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Detecting opaque and nonopaque tropical upper tropospheric ice clouds: A...

Hong, G., P. Yang, Andrew Heidinger, M. J. Pavolonis, B. A. Baum, and S. Platnick (2010), Detecting opaque and nonopaque tropical upper tropospheric ice clouds: A trispectral technique based on the MODIS 8–12 micron window bands, J. Geophys. Res., 115, D20214, doi:10.1029/2010JD014004.

A trispectral technique is developed for detecting tropical upper tropospheric opaque (tau > 6) and nonopaque (tau < 6) ice clouds over ocean based on the brightness temperature differences between the MODIS 8.5 and 11 micron bands and between the 11 and 12 micron bands together with the MODIS detected cloud thermodynamic phase. The brightness temperature differences provide robust information for classifying ice clouds, as illustrated by the observations made by a lidar, a radar, and the MODIS Airborne Simulator over tropical ice anvil systems during the Cirrus Regional Study of Tropical Anvils and Cirrus Layers‐Florida Area Cirrus Experiment. The trispectral technique for detecting tropical upper tropospheric opaque and nonopaque ice clouds is developed based on the analysis of 1 year of data, including MODIS infrared brightness temperatures at 8.5, 11, and 12 micron bands, MODIS‐derived ice cloud optical thicknesses, and cloud top heights from CALIPSO and CloudSat over a region (140°E–180°E, 0°N–20°N) in the Western Pacific Warm Pool. The accuracy of the present trispectral technique is above 80%. A 27 July 2007 MODIS granule over the chosen region is used to verify the trispectral technique. It is found that the classification from the trispectral technique is consistent with a classification based directly on the MODIS ice cloud optical thicknesses. The effects of the variations in the MODIS viewing zenith angle on the detection are found to be negligible. The CALIPSO and CloudSat observations used to develop the classification are more sensitive than MODIS to the height and presence of optically thin cirrus. These differences in cloud heights were found to have a negligible impact on the final detection results.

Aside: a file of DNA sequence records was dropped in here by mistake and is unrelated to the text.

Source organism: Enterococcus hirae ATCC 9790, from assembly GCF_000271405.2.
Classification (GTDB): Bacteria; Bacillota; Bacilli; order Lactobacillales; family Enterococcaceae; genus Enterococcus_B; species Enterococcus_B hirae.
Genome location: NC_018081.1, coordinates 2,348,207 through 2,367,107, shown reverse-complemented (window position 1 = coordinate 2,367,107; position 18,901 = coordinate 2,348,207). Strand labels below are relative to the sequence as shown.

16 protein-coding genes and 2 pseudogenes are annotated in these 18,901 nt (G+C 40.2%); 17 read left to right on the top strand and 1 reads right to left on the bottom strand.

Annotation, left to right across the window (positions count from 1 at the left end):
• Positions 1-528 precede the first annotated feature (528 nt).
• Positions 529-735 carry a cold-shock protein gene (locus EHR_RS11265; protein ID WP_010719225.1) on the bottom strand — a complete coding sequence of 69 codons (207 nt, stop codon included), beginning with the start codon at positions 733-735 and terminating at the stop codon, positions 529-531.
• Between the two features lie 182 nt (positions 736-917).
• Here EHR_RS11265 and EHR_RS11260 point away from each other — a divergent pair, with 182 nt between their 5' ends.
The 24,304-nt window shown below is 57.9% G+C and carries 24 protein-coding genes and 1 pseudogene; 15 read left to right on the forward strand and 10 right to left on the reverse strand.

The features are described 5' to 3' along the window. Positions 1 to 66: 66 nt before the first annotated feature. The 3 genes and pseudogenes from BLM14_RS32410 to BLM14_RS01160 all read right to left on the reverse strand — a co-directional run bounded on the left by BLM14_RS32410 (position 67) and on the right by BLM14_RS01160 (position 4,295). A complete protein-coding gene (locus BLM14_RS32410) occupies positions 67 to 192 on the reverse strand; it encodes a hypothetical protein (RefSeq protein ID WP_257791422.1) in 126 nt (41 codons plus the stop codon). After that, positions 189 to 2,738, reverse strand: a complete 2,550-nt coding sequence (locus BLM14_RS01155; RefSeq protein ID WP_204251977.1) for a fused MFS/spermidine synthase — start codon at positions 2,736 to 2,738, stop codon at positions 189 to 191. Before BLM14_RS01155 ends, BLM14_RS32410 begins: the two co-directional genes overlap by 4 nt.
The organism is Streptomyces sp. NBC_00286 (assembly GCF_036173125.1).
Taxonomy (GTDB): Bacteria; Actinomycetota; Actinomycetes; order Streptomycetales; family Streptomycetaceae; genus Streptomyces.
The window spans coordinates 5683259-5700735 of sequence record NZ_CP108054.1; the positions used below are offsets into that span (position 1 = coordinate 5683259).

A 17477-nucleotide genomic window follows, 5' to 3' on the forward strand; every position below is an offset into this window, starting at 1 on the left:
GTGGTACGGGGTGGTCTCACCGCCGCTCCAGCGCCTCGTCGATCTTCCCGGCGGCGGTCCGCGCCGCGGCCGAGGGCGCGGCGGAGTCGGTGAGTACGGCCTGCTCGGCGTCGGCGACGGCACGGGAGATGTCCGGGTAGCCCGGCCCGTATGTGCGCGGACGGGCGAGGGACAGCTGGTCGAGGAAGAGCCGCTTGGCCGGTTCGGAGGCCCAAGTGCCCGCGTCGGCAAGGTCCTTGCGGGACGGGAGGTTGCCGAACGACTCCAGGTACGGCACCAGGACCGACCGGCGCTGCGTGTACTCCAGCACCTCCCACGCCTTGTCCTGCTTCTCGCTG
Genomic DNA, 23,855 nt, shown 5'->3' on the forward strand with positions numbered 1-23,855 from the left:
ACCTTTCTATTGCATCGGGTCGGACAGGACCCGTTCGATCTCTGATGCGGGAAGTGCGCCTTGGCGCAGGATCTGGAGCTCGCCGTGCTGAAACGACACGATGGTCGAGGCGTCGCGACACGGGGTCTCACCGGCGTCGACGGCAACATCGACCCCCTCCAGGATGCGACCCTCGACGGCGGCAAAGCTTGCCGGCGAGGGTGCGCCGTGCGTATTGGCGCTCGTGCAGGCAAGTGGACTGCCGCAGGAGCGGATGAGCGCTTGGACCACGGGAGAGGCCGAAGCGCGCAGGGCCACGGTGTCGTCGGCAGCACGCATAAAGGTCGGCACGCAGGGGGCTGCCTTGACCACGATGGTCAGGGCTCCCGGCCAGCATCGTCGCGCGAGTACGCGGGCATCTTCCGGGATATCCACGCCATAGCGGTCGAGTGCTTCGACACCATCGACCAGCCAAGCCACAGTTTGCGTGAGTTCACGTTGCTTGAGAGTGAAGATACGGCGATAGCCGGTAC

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Radiation Science Program (RSP)